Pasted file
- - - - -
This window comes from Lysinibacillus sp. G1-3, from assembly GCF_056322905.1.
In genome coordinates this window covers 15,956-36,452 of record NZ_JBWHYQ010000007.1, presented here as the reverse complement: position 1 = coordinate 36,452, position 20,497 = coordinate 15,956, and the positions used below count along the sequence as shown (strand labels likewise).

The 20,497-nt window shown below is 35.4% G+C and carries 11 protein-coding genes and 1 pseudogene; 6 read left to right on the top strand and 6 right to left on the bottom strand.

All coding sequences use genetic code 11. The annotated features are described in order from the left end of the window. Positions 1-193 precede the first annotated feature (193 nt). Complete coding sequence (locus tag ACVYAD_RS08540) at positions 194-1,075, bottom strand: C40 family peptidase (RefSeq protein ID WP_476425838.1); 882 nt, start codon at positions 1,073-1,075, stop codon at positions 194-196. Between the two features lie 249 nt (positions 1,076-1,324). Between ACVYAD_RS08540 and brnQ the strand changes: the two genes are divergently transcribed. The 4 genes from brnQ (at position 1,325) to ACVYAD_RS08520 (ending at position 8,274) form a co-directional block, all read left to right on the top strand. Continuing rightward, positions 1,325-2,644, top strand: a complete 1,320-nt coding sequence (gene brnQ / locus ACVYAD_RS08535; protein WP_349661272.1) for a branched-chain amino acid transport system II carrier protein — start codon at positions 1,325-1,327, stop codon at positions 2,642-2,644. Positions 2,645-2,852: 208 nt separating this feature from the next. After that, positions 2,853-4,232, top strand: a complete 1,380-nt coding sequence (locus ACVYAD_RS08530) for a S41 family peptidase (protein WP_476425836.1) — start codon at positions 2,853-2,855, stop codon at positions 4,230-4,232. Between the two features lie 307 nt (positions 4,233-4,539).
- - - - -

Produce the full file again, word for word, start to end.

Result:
This window comes from Lysinibacillus sp. G1-3, from assembly GCF_056322905.1.
In genome coordinates this window covers 15,956-36,452 of record NZ_JBWHYQ010000007.1, presented here as the reverse complement: position 1 = coordinate 36,452, position 20,497 = coordinate 15,956, and the positions used below count along the sequence as shown (strand labels likewise).

The 20,497-nt window shown below is 35.4% G+C and carries 11 protein-coding genes and 1 pseudogene; 6 read left to right on the top strand and 6 right to left on the bottom strand.

All coding sequences use genetic code 11. The annotated features are described in order from the left end of the window. Positions 1-193 precede the first annotated feature (193 nt). Complete coding sequence (locus tag ACVYAD_RS08540) at positions 194-1,075, bottom strand: C40 family peptidase (RefSeq protein ID WP_476425838.1); 882 nt, start codon at positions 1,073-1,075, stop codon at positions 194-196. Between the two features lie 249 nt (positions 1,076-1,324). Between ACVYAD_RS08540 and brnQ the strand changes: the two genes are divergently transcribed. The 4 genes from brnQ (at position 1,325) to ACVYAD_RS08520 (ending at position 8,274) form a co-directional block, all read left to right on the top strand. Continuing rightward, positions 1,325-2,644, top strand: a complete 1,320-nt coding sequence (gene brnQ / locus ACVYAD_RS08535; protein WP_349661272.1) for a branched-chain amino acid transport system II carrier protein — start codon at positions 1,325-1,327, stop codon at positions 2,642-2,644. Positions 2,645-2,852: 208 nt separating this feature from the next. After that, positions 2,853-4,232, top strand: a complete 1,380-nt coding sequence (locus ACVYAD_RS08530) for a S41 family peptidase (protein WP_476425836.1) — start codon at positions 2,853-2,855, stop codon at positions 4,230-4,232. Between the two features lie 307 nt (positions 4,233-4,539).